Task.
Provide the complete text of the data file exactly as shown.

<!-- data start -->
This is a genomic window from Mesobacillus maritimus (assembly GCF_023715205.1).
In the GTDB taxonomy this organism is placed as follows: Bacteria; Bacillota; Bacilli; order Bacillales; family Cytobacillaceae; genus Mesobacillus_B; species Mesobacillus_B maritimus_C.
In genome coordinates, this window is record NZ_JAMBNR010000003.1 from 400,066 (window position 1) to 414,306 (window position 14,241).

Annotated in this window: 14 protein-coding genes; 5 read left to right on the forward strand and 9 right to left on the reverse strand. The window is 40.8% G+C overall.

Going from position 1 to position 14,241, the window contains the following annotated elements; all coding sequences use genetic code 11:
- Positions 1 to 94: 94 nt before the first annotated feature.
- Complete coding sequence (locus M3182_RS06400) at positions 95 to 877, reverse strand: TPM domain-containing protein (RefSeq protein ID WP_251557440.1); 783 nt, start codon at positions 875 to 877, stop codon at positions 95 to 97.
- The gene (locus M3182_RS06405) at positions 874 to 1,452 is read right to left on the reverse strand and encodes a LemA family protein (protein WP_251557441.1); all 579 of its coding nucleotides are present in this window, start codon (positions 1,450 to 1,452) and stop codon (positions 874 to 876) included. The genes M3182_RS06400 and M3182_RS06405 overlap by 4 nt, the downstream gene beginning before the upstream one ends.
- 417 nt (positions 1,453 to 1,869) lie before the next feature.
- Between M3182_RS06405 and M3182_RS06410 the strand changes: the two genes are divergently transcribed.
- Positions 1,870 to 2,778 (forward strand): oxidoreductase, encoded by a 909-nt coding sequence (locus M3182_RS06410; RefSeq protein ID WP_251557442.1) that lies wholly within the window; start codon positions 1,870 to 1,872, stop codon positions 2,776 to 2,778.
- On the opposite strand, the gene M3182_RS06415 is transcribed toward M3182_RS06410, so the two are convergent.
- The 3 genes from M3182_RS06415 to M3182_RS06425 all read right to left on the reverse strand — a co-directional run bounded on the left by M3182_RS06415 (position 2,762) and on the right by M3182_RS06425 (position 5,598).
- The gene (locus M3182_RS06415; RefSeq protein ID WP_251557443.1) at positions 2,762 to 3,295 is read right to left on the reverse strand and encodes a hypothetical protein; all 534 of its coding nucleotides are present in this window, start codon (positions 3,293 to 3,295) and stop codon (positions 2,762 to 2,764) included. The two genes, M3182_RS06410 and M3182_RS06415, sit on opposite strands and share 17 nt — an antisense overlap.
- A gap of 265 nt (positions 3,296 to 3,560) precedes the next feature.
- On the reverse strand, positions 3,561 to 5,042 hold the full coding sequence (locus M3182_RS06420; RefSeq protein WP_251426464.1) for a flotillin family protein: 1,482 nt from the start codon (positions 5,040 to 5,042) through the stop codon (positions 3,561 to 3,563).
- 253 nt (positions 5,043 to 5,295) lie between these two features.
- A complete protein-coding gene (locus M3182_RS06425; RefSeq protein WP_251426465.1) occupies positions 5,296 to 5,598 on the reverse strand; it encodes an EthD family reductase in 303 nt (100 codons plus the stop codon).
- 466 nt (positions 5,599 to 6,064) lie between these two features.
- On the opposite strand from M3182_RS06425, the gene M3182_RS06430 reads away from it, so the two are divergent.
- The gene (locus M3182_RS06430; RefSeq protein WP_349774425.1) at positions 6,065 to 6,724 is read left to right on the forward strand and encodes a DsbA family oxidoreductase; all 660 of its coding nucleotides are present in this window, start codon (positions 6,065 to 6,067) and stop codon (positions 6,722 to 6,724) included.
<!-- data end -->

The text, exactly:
This is a genomic window from Mesobacillus maritimus (assembly GCF_023715205.1).
In the GTDB taxonomy this organism is placed as follows: Bacteria; Bacillota; Bacilli; order Bacillales; family Cytobacillaceae; genus Mesobacillus_B; species Mesobacillus_B maritimus_C.
In genome coordinates, this window is record NZ_JAMBNR010000003.1 from 400,066 (window position 1) to 414,306 (window position 14,241).

Annotated in this window: 14 protein-coding genes; 5 read left to right on the forward strand and 9 right to left on the reverse strand. The window is 40.8% G+C overall.

Going from position 1 to position 14,241, the window contains the following annotated elements; all coding sequences use genetic code 11:
- Positions 1 to 94: 94 nt before the first annotated feature.
- Complete coding sequence (locus M3182_RS06400) at positions 95 to 877, reverse strand: TPM domain-containing protein (RefSeq protein ID WP_251557440.1); 783 nt, start codon at positions 875 to 877, stop codon at positions 95 to 97.
- The gene (locus M3182_RS06405) at positions 874 to 1,452 is read right to left on the reverse strand and encodes a LemA family protein (protein WP_251557441.1); all 579 of its coding nucleotides are present in this window, start codon (positions 1,450 to 1,452) and stop codon (positions 874 to 876) included. The genes M3182_RS06400 and M3182_RS06405 overlap by 4 nt, the downstream gene beginning before the upstream one ends.
- 417 nt (positions 1,453 to 1,869) lie before the next feature.
- Between M3182_RS06405 and M3182_RS06410 the strand changes: the two genes are divergently transcribed.
- Positions 1,870 to 2,778 (forward strand): oxidoreductase, encoded by a 909-nt coding sequence (locus M3182_RS06410; RefSeq protein ID WP_251557442.1) that lies wholly within the window; start codon positions 1,870 to 1,872, stop codon positions 2,776 to 2,778.
- On the opposite strand, the gene M3182_RS06415 is transcribed toward M3182_RS06410, so the two are convergent.
- The 3 genes from M3182_RS06415 to M3182_RS06425 all read right to left on the reverse strand — a co-directional run bounded on the left by M3182_RS06415 (position 2,762) and on the right by M3182_RS06425 (position 5,598).
- The gene (locus M3182_RS06415; RefSeq protein ID WP_251557443.1) at positions 2,762 to 3,295 is read right to left on the reverse strand and encodes a hypothetical protein; all 534 of its coding nucleotides are present in this window, start codon (positions 3,293 to 3,295) and stop codon (positions 2,762 to 2,764) included. The two genes, M3182_RS06410 and M3182_RS06415, sit on opposite strands and share 17 nt — an antisense overlap.
- A gap of 265 nt (positions 3,296 to 3,560) precedes the next feature.
- On the reverse strand, positions 3,561 to 5,042 hold the full coding sequence (locus M3182_RS06420; RefSeq protein WP_251426464.1) for a flotillin family protein: 1,482 nt from the start codon (positions 5,040 to 5,042) through the stop codon (positions 3,561 to 3,563).
- 253 nt (positions 5,043 to 5,295) lie between these two features.
- A complete protein-coding gene (locus M3182_RS06425; RefSeq protein WP_251426465.1) occupies positions 5,296 to 5,598 on the reverse strand; it encodes an EthD family reductase in 303 nt (100 codons plus the stop codon).
- 466 nt (positions 5,599 to 6,064) lie between these two features.
- On the opposite strand from M3182_RS06425, the gene M3182_RS06430 reads away from it, so the two are divergent.
- The gene (locus M3182_RS06430; RefSeq protein WP_349774425.1) at positions 6,065 to 6,724 is read left to right on the forward strand and encodes a DsbA family oxidoreductase; all 660 of its coding nucleotides are present in this window, start codon (positions 6,065 to 6,067) and stop codon (positions 6,722 to 6,724) included.